I used to wear a watch, I did so for years and years. I had a few different ones, but my favourite was a gold and Swarovski crystal one that my dad bought for me when we went to Switzerland as part of an almost month-long European vacation. What a special time that was! Both my parents and I reflect often and fondly on our memories from that summer which is nearly fourteen years ago now. To have seen my dad visit his family’s roots in Scotland and to have visited longtime friends in England, to have stood on the Eiffel Tower, to have ridden on the Eurostar and driven through the Swiss Alps and to have stood in the Sistine Chapel and the Colosseum with two individuals whose parents were immigrants turned farmers with meek beginnings was indeed a once-in-a-lifetime experience. One I will not soon forget, but I cannot help but wonder where the time has gone between then and now. Truthfully, I am not entirely sure, but when I see my reflection in the mirror, I see evidence of the decade and a half which has passed. I am now a middle-aged woman, no doubt about it and my parents have aged too. They are no longer able to travel. I’m glad that we took our vacation when we did.
At some point, a couple of years after our trip, I stopped wearing my Swiss watch not because I loved it any less, but because I was tired of always looking at it and letting it seemingly dictate my every movement day and night. So much of our lives revolve around the clock as it is–I didn’t need a constant visual of what minute and hour it was to remind me what I should or shouldn’t be doing at any given moment. Of course, nowadays, we have our phones to do that for us, which is even worse in some ways since we spend a good chunk of our days glued to them. Sure enough, as soon as I put my watch to rest I felt a sense of freedom that I never even fully expected, much like the times when I cut my hair really short and sported a bikini for the first time. Could that freedom have been a purely psychological manifestation created by my inner expectation to not feel so controlled? I would guess that that was certainly part of it. Was I able to escape the constraints of time altogether? No, of course not, but I felt that it removed a blanket that I didn’t even realize was covering me, so to speak.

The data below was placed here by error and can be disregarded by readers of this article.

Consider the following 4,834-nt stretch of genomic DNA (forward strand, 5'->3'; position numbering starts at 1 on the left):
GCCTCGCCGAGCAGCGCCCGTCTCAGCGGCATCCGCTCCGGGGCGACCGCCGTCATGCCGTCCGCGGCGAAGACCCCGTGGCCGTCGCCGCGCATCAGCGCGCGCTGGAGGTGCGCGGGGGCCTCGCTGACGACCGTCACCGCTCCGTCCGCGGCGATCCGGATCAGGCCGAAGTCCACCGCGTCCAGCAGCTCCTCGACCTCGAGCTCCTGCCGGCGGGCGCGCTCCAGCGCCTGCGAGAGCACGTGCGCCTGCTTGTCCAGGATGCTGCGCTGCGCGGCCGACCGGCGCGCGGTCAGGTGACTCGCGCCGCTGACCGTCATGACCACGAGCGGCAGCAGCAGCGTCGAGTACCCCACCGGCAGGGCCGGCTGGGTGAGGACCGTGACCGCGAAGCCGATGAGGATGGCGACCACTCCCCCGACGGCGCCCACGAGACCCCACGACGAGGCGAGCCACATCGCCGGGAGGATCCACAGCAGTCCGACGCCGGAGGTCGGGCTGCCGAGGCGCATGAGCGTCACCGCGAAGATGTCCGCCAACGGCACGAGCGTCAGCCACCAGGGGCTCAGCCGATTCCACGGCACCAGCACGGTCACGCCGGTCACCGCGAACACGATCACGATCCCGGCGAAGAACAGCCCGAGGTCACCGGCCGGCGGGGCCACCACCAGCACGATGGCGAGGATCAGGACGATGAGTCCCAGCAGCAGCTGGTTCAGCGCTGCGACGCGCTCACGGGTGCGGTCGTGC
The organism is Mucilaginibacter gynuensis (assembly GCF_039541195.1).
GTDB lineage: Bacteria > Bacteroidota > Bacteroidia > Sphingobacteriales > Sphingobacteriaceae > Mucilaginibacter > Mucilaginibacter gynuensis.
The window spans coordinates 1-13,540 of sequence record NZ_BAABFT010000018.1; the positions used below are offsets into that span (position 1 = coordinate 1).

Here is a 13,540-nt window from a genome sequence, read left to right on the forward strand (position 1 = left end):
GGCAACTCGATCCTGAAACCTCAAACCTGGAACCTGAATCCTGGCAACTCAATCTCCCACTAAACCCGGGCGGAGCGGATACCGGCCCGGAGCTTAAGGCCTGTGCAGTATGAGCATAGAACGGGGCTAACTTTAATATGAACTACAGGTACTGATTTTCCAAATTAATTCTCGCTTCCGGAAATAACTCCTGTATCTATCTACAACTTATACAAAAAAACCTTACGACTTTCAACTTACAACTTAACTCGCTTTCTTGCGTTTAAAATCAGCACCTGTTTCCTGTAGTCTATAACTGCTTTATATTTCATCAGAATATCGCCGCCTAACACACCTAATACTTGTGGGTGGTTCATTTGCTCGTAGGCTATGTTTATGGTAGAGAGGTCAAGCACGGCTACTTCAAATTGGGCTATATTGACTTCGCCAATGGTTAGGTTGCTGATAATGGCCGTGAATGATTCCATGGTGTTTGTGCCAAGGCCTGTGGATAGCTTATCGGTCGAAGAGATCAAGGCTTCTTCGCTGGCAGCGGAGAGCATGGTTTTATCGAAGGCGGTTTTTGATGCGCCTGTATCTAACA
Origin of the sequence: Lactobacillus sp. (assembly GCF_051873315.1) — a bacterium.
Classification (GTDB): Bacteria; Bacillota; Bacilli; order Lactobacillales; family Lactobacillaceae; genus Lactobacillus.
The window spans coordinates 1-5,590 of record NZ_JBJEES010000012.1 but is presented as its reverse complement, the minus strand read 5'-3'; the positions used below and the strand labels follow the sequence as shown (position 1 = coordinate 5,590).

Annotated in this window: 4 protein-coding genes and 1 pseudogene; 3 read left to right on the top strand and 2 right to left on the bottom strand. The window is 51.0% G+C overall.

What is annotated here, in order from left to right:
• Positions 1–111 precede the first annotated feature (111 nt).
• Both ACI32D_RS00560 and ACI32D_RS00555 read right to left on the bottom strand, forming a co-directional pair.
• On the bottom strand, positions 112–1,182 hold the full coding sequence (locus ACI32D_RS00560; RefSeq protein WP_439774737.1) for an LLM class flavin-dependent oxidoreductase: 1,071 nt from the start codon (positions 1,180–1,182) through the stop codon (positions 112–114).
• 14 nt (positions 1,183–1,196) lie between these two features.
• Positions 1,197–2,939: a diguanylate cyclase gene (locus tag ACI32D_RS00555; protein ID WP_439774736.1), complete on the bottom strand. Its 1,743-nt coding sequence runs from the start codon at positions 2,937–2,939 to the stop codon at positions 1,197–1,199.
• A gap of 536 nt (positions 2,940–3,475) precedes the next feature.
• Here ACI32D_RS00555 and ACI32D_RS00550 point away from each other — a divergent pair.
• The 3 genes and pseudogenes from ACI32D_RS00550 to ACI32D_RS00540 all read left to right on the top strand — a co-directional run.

So, where is my Bucherer watch now? Don’t worry, it’s safely tucked away with many other keepsakes that I treasure. It will always serve as a memory of that unforgettable summer spent overseas with my parents laughing, discovering, eating, drinking and exploring together. In hindsight, each link on my beloved Swiss band can be likened to a time and a place wherein all things were well and time itself appeared to stand still for once; of that, I will be forever grateful!
5 thoughts on “Gold and Swarovski Memories”
Delightful expression of a memory 🙂
LikeLiked by 1 person
I love how such simple things, like a watch, can hold such complicated and touching memories. This was beautiful writing, thank you!
LikeLiked by 2 people
Isn’t it true about the simple things, now more than ever. Thanks!
Pingback: A Walk Down Memory Lane – Jibber Jabber with Sue